One of the main objectives of this study was to obtain a detailed characterisation of postpartum symptoms, which was not possible from a postal questionnaire. Therefore, the second phase comprised an interview of all symptomatic women and a random sample of the nonsymptomatic conducted by midwives in the women's homes. Due to the sensitive nature of faecal incontinence and the consequent likelihood of under-reporting, questions on these symptoms were included in the interview rather than the postal questionnaire.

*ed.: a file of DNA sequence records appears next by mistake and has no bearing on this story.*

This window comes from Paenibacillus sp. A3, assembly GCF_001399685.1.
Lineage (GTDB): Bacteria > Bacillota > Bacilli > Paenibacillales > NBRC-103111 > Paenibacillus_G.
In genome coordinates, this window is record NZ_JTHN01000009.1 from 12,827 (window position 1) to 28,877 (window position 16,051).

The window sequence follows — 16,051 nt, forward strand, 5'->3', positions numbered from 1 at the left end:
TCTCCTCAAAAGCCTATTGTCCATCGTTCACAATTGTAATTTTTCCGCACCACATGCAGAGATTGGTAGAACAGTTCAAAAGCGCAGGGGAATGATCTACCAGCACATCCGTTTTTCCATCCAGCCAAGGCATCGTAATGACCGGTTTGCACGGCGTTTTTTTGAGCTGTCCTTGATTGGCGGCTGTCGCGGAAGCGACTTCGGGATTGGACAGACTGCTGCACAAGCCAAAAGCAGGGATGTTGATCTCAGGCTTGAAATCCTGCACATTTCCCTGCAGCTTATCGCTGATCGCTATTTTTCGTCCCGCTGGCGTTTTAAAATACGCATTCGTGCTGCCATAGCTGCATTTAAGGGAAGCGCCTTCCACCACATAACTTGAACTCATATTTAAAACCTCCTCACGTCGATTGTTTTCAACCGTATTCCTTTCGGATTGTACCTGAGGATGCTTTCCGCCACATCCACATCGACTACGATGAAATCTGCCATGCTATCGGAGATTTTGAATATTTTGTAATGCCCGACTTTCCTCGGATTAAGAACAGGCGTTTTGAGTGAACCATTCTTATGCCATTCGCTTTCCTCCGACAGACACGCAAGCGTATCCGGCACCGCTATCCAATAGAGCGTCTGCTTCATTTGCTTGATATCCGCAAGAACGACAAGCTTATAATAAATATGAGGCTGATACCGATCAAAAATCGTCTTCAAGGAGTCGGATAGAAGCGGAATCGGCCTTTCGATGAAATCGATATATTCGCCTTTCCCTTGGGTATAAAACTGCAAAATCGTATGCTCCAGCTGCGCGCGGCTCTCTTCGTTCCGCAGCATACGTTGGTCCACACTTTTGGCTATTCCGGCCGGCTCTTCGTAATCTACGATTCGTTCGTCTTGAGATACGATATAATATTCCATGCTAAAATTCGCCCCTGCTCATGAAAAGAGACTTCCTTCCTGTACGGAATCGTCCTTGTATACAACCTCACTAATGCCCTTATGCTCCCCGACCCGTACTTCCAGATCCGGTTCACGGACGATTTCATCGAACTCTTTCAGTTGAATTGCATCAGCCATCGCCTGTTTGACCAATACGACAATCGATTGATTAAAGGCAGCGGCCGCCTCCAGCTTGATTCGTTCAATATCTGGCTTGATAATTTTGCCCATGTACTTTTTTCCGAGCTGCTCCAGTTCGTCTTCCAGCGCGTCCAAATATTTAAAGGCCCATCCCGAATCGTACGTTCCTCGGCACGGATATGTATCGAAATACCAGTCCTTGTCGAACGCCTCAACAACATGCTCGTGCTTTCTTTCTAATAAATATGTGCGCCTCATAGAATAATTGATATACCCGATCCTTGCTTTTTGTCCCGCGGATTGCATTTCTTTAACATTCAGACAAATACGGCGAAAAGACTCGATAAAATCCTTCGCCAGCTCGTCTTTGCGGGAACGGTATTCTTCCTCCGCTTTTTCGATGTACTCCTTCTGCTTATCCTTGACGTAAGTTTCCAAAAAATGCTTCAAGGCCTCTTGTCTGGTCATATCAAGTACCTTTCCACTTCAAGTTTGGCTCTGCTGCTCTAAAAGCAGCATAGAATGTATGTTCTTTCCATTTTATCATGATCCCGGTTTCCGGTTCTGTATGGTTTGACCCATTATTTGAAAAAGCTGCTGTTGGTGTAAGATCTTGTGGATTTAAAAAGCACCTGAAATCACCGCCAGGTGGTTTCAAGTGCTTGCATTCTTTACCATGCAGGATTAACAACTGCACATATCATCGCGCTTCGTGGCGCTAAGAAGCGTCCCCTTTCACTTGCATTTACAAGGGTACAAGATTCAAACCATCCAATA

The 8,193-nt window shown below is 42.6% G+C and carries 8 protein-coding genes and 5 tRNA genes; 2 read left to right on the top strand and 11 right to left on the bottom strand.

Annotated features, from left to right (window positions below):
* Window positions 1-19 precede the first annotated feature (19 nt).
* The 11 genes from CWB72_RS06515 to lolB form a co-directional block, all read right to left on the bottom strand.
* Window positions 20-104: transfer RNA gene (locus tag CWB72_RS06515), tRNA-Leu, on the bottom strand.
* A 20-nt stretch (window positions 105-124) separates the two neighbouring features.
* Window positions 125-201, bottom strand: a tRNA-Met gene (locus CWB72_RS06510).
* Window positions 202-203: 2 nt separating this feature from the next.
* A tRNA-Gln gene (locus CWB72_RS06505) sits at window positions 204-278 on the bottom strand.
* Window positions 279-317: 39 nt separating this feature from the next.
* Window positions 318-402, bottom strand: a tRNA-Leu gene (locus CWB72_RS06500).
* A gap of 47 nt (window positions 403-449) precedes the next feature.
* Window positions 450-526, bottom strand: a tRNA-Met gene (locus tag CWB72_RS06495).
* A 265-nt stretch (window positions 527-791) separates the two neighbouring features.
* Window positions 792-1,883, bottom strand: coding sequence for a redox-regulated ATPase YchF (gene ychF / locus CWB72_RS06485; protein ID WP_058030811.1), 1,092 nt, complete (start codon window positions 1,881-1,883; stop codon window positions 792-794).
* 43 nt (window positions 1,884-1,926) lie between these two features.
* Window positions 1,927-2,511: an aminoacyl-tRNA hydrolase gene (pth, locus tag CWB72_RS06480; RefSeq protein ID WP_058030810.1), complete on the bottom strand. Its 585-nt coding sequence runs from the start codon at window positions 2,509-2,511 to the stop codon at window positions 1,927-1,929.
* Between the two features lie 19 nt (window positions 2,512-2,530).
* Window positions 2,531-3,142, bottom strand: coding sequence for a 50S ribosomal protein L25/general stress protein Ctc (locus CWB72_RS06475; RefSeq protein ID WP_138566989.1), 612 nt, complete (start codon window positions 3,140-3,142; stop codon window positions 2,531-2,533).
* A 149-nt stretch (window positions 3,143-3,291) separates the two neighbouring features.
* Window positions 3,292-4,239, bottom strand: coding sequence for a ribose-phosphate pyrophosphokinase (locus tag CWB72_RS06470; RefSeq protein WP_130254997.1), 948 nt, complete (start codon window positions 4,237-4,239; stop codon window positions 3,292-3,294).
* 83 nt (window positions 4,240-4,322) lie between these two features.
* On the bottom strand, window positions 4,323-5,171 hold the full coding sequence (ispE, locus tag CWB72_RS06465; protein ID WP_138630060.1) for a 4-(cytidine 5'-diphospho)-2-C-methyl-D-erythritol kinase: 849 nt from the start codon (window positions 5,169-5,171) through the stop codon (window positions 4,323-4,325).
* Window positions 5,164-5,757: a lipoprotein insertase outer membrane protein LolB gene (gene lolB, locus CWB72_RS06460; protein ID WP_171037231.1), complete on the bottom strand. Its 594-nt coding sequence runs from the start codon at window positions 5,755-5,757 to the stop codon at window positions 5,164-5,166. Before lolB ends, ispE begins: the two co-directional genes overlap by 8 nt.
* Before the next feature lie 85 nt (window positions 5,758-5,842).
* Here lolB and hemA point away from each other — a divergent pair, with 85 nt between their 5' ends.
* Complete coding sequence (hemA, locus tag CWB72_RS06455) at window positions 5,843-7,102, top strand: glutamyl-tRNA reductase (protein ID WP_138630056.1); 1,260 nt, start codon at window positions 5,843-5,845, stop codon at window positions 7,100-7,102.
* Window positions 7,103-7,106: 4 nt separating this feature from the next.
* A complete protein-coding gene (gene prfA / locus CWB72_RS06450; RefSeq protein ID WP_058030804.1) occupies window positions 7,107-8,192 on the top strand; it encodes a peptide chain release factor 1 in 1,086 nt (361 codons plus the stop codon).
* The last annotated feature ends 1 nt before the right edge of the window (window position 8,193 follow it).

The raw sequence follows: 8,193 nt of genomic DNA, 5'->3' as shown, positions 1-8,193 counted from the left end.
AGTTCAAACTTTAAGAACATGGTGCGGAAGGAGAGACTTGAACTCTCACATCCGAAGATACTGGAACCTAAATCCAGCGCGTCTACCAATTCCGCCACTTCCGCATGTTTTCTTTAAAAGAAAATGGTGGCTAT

Nine symptoms (backache, headaches, neckache, paraesthesias in hands, pain in legs, visual disturbances, dizziness or fainting, stress incontinence and fatigue) were included in the postal questionnaire. The reasons for these choices relates to earlier work on postpartum symptoms and epidural anaesthesia5,5. All women with one or more of these symptoms occurring within three months of the birth and lasting longer than six weeks, were defined as symptomatic and contacted for home interview. Because the frequency of the additional conditions assessed at interview (faecal incontinence, sexual problems and depression) might vary in women already known to have other postpartum symptoms, a random half of the women who had not reported any of the symptoms included in the postal questionnaire were also contacted. Of 1156 women contacted, 906 (78%) were interviewed, 760 from the symptomatic and 146 the nonsymptomatic group. There was, however, no significant difference in the proportion reporting faecal incontinence from these two groups. The obstetric characteristics of the 906 women who were interviewed did not differ significantly from those of the women who were not interviewed or had not responded.